Later, when the storm abated, I was able to take Emily down to the sea where I found it was much easier to file her words away in my memory. Maybe it was the rhythm of the waves and of my own feet as I walked and recited the poem. It reminded me of the years, back in the 1980s, when I taught aerobic dancing. Whenever I hear those old songs, the steps I choreographed for my students seem embedded in my muscle memory and I find myself going one-two-three, kick, back, two, three, clap, whenever Lionel Richie croons out, “Oh, what a feeling, when we’re dancing on the ceiling!”
Last weekend during the 2010 Creative Nonfiction Conference in Oxford, the poet and writer, Beth Ann Fennelly, encouraged us all to memorize poetry as part of our preparation for our work as writers. I remember reading an article about a year and a half ago in the New York Times Magazine, “Got Poetry,” which was about memorizing poetry. I even did a blog post about it in April of 2009.
And so I’m taking Beth Ann’s encouragement seriously. For the next 100 days, I’m going to try to memorize a poem daily. Well, I might only do this on weekdays—we’ll see how it goes. I’m intrigued to discover how it will affect me on several levels—my writing, my psychological/emotional/spiritual life, and even my physical well-being. And yes, I’ll be writing about it, so watch for posts here every now and then.
And please leave me a comment—about your favorite poems to memorize, any experience you’ve had with this activity, or just anything at all about poetry. I always love to hear from you!
>Two years ago, following the 2008 Creative Nonfiction Conference, I wrote a lengthy, journalistic blog post,trying to capture all the events of the weekend. I’m not going to do that with this year’s conference, for several reasons. For one thing, I just don’t have time, as I’m immersed in writing a novel and have only 9 days left here at the beach during the writer’s retreat to move the plot forward as far as I can before returning home to “normal life.” But that’s not the only reason. If you want a play-by-play, come to a conference. For today’s post, I’m going to try to capture a few of the “soul moments” of the weekend.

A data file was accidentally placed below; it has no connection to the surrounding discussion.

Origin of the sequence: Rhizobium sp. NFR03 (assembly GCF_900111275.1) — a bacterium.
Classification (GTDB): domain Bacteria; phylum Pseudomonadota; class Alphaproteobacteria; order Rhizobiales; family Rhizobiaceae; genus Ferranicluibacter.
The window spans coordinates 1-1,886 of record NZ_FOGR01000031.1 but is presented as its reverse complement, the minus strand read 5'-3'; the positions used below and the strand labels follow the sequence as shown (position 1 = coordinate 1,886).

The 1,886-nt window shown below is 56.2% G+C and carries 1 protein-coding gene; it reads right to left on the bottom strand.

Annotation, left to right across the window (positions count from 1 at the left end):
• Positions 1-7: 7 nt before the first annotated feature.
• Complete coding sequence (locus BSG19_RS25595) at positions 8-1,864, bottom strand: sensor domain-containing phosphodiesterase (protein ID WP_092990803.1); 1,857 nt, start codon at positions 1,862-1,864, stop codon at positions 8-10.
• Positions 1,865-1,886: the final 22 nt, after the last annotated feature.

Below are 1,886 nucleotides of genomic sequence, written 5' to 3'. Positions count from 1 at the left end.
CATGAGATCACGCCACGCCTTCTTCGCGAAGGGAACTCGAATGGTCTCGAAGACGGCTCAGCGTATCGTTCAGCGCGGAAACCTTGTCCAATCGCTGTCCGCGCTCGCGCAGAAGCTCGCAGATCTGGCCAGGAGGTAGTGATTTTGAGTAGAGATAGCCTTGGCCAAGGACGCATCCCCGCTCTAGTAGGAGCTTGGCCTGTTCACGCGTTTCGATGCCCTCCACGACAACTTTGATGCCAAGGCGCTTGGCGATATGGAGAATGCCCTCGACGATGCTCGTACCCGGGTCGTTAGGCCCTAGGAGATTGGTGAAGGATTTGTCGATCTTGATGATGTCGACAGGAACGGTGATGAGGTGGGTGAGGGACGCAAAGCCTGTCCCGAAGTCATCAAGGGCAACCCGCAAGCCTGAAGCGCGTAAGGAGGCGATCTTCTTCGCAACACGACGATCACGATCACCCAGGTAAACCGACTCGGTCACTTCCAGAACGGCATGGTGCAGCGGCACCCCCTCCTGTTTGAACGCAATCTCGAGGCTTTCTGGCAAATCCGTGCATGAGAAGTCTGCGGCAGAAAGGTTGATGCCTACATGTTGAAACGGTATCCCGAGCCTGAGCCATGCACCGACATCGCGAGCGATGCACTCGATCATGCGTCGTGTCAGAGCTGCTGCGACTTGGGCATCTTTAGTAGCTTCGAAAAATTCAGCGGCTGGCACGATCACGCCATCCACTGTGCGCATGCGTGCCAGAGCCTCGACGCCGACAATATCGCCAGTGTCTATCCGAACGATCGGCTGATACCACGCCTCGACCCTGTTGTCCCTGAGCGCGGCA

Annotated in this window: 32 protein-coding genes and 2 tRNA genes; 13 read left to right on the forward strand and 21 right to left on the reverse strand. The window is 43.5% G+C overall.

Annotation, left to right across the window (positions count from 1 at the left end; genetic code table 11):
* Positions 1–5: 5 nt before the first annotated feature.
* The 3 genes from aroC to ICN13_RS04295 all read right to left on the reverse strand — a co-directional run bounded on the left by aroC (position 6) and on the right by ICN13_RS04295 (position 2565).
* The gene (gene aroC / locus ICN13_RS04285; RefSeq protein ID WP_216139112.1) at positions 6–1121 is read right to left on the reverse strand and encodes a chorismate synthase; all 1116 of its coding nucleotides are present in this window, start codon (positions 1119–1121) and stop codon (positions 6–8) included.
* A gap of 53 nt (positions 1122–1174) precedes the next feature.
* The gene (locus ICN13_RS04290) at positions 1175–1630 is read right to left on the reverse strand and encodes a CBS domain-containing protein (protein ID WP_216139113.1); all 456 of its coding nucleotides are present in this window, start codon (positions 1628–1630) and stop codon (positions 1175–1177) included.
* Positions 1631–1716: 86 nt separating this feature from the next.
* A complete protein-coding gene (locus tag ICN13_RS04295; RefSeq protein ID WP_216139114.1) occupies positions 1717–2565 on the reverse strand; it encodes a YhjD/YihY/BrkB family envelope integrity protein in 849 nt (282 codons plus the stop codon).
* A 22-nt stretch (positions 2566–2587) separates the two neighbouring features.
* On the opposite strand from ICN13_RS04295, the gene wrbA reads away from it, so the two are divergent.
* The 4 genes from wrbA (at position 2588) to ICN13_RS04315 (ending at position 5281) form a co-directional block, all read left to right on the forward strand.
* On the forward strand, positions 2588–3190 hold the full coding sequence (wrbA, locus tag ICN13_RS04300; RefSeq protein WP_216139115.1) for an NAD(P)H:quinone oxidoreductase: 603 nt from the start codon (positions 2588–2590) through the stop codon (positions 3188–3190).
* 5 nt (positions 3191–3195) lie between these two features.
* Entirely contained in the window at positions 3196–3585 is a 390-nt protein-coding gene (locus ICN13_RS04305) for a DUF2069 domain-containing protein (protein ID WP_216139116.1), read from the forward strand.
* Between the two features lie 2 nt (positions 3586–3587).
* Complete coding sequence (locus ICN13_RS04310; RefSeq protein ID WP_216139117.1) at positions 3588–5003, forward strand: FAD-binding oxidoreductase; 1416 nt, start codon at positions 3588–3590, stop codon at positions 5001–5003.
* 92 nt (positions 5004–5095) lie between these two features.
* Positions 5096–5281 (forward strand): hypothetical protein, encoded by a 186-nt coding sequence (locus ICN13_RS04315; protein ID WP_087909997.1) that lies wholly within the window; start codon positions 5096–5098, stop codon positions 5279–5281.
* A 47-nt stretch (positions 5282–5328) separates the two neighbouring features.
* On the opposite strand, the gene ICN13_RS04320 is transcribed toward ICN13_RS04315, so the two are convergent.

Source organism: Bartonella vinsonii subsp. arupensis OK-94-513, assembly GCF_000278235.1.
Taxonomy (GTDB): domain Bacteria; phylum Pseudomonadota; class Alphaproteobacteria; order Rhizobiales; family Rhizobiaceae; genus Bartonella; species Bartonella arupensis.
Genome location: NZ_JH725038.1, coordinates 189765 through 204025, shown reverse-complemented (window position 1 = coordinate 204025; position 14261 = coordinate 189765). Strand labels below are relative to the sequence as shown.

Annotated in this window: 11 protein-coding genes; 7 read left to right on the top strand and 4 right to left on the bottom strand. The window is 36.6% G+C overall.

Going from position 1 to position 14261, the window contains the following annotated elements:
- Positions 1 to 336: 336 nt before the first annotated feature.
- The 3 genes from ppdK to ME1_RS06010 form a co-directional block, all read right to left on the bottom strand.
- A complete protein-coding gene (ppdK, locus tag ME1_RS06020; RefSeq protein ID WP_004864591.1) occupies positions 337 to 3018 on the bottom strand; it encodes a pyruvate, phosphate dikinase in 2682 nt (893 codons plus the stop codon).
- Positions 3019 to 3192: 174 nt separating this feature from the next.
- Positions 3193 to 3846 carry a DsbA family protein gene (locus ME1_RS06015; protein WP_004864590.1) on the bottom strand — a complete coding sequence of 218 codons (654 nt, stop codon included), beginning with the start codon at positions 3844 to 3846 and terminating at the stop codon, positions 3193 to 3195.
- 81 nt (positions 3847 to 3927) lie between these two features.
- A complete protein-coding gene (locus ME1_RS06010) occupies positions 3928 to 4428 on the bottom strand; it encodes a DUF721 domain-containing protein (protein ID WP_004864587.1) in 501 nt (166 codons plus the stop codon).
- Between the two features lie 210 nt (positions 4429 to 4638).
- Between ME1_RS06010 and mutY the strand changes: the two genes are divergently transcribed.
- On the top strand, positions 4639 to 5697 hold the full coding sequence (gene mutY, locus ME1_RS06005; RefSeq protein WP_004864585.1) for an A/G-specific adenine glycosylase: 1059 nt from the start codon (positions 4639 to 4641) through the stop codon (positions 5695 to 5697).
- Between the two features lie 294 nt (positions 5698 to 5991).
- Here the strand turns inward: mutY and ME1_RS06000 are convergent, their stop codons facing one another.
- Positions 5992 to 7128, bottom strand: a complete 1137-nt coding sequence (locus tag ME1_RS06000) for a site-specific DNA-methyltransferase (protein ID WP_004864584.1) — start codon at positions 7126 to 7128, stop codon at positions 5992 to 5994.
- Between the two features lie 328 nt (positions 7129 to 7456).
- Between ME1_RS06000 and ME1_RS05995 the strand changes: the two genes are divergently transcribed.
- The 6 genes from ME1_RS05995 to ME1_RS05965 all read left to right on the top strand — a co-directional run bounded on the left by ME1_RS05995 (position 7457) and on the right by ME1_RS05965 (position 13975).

During her keynote talk on Friday night of the 2010 Creative Nonfiction Conference in Oxford, Mississippi, this past weekend, Beth Ann Fennelly opened with a quote from Nietzsche:
“A poet should be as serious as a child at play.”
She was speaking on the personal essay (and she’s had quite a few essays published) but she brought all her talent and experience as a poet to the message she shared with us. “Writing is our serious play.”
Everyone who has tried to write knows how hard it is. Beth Ann said that “essay” means “to try.” One reason it’s so hard to write essay is that it the essay writer has to be open to discovering answers to central questions that bother us as we write. “The end product will be personal, but also sociological and universal.”
Lee Gutkind spoke to this point during his lecture Saturday morning on the “5 Rs of Creative Nonfiction:
“This is what we look for in creative nonfiction—the universal chord—to touch as many readers as possible.”
During one of the panels over the weekend, the best-selling author, Robert Goolrick, said that we write memoir “because we want to leave our mark: I WAS HERE.” A good memoir author, according to Goolrick, has a “deep need to be known.”
David Magee, whom I met at the Seaside Escape to Create Writers Workshop in October of 2009, commented during the panel on “The Writer’s Life: Off the Page,” on Sunday morning that the writer needs a delicate balance between the following things in order to work:
Ego—Some (in order to believe in yourself and your work)
(Robert Goolrick added, on the need for patience, that his novel, The Reliable Wife, was turned down by 34 publishers over a two-year period. It’s now a blockbuster.)
There was much talk about publishing during the conference, which included a workshop with two literary agents, and an opportunity for everyone to pitch their work to agents, editors and publishers one day. At the end of the conference, one participant came up to me and asked, “Did anyone get a book deal?” And while I hope that a few emerging writers did make a good connection with the folks from the publishing industry who were there, I also hope that all of us were touched, to the bottom of our souls, by the wisdom that was shared by Beth Ann during the final panel:
“You must think and write accurately if you want to change the world. Focus on your writing and you’ll find joy. Focus on success or rewards from outside yourself and there will never be enough.”
Something shifted inside me when I heard those words. And on my eight-hour drive from Oxford to Seagrove yesterday afternoon and evening, I thought about the novel I’m writing and how much I want to see it in print. But then I began thinking about each of my characters and the stories I’m trying to tell about their lives and the universal chord that I hope to strike and yes, my very own, deep need to be known. These thoughts and feelings stayed with me for the entire drive, followed me into a deep sleep, and were there on the pillow beside me when I woke this morning. And as I sat at my computer with my morning coffee, I realized that there was a stirring of something in me that I haven’t felt very much of in my life. I’m not certain, but I think—I hope—it might be joy.